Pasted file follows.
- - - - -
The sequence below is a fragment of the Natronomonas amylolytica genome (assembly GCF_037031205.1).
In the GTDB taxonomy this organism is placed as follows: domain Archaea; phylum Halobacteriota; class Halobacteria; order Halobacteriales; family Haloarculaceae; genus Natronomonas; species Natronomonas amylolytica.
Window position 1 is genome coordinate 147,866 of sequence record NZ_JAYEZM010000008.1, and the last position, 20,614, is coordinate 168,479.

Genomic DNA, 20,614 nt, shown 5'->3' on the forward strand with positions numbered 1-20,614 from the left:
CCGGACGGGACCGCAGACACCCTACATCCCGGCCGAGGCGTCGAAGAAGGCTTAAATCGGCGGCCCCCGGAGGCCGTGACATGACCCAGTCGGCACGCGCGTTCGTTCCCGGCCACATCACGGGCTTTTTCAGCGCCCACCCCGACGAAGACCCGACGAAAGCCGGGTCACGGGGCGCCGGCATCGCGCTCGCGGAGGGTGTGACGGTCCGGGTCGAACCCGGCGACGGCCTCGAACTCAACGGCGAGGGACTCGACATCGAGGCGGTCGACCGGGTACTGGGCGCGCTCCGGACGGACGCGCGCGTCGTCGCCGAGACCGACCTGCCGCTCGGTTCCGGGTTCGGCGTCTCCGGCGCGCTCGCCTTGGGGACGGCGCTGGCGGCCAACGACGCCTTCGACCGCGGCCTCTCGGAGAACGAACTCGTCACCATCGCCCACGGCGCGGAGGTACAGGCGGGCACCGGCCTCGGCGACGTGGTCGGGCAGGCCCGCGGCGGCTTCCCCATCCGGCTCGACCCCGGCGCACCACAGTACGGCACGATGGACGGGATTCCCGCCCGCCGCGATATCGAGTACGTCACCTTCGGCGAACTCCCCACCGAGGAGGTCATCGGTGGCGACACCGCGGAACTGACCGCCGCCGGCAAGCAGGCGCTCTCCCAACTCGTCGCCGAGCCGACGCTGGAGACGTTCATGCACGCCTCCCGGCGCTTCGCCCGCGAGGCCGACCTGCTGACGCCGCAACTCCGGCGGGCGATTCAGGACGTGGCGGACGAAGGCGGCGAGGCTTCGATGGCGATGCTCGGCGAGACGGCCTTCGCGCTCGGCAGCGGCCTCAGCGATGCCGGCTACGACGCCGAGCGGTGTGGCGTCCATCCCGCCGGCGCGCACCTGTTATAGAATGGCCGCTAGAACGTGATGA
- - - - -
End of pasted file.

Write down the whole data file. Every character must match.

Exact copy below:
The sequence below is a fragment of the Natronomonas amylolytica genome (assembly GCF_037031205.1).
In the GTDB taxonomy this organism is placed as follows: domain Archaea; phylum Halobacteriota; class Halobacteria; order Halobacteriales; family Haloarculaceae; genus Natronomonas; species Natronomonas amylolytica.
Window position 1 is genome coordinate 147,866 of sequence record NZ_JAYEZM010000008.1, and the last position, 20,614, is coordinate 168,479.

Genomic DNA, 20,614 nt, shown 5'->3' on the forward strand with positions numbered 1-20,614 from the left:
CCGGACGGGACCGCAGACACCCTACATCCCGGCCGAGGCGTCGAAGAAGGCTTAAATCGGCGGCCCCCGGAGGCCGTGACATGACCCAGTCGGCACGCGCGTTCGTTCCCGGCCACATCACGGGCTTTTTCAGCGCCCACCCCGACGAAGACCCGACGAAAGCCGGGTCACGGGGCGCCGGCATCGCGCTCGCGGAGGGTGTGACGGTCCGGGTCGAACCCGGCGACGGCCTCGAACTCAACGGCGAGGGACTCGACATCGAGGCGGTCGACCGGGTACTGGGCGCGCTCCGGACGGACGCGCGCGTCGTCGCCGAGACCGACCTGCCGCTCGGTTCCGGGTTCGGCGTCTCCGGCGCGCTCGCCTTGGGGACGGCGCTGGCGGCCAACGACGCCTTCGACCGCGGCCTCTCGGAGAACGAACTCGTCACCATCGCCCACGGCGCGGAGGTACAGGCGGGCACCGGCCTCGGCGACGTGGTCGGGCAGGCCCGCGGCGGCTTCCCCATCCGGCTCGACCCCGGCGCACCACAGTACGGCACGATGGACGGGATTCCCGCCCGCCGCGATATCGAGTACGTCACCTTCGGCGAACTCCCCACCGAGGAGGTCATCGGTGGCGACACCGCGGAACTGACCGCCGCCGGCAAGCAGGCGCTCTCCCAACTCGTCGCCGAGCCGACGCTGGAGACGTTCATGCACGCCTCCCGGCGCTTCGCCCGCGAGGCCGACCTGCTGACGCCGCAACTCCGGCGGGCGATTCAGGACGTGGCGGACGAAGGCGGCGAGGCTTCGATGGCGATGCTCGGCGAGACGGCCTTCGCGCTCGGCAGCGGCCTCAGCGATGCCGGCTACGACGCCGAGCGGTGTGGCGTCCATCCCGCCGGCGCGCACCTGTTATAGAATGGCCGCTAGAACGTGATGA